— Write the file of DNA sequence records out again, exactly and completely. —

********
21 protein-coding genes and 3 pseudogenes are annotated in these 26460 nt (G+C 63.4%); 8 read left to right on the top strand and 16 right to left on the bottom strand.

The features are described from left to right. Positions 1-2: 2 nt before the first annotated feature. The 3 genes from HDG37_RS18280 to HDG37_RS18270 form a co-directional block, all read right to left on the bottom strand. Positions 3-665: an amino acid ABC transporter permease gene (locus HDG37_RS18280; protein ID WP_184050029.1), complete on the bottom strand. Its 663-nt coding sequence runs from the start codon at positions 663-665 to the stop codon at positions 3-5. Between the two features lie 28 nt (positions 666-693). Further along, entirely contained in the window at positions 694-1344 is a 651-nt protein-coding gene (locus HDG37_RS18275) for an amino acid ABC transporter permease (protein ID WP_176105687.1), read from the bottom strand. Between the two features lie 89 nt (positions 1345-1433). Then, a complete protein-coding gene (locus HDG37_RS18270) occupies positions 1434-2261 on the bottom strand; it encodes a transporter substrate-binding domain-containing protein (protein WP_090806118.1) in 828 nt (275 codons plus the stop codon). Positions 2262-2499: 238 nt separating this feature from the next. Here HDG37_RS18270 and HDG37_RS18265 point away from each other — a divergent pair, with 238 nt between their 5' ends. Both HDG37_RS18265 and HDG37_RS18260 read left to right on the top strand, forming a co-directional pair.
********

21 protein-coding genes and 3 pseudogenes are annotated in these 26460 nt (G+C 63.4%); 8 read left to right on the top strand and 16 right to left on the bottom strand.

The features are described from left to right. Positions 1-2: 2 nt before the first annotated feature. The 3 genes from HDG37_RS18280 to HDG37_RS18270 form a co-directional block, all read right to left on the bottom strand. Positions 3-665: an amino acid ABC transporter permease gene (locus HDG37_RS18280; protein ID WP_184050029.1), complete on the bottom strand. Its 663-nt coding sequence runs from the start codon at positions 663-665 to the stop codon at positions 3-5. Between the two features lie 28 nt (positions 666-693). Further along, entirely contained in the window at positions 694-1344 is a 651-nt protein-coding gene (locus HDG37_RS18275) for an amino acid ABC transporter permease (protein ID WP_176105687.1), read from the bottom strand. Between the two features lie 89 nt (positions 1345-1433). Then, a complete protein-coding gene (locus HDG37_RS18270) occupies positions 1434-2261 on the bottom strand; it encodes a transporter substrate-binding domain-containing protein (protein WP_090806118.1) in 828 nt (275 codons plus the stop codon). Positions 2262-2499: 238 nt separating this feature from the next. Here HDG37_RS18270 and HDG37_RS18265 point away from each other — a divergent pair, with 238 nt between their 5' ends. Both HDG37_RS18265 and HDG37_RS18260 read left to right on the top strand, forming a co-directional pair.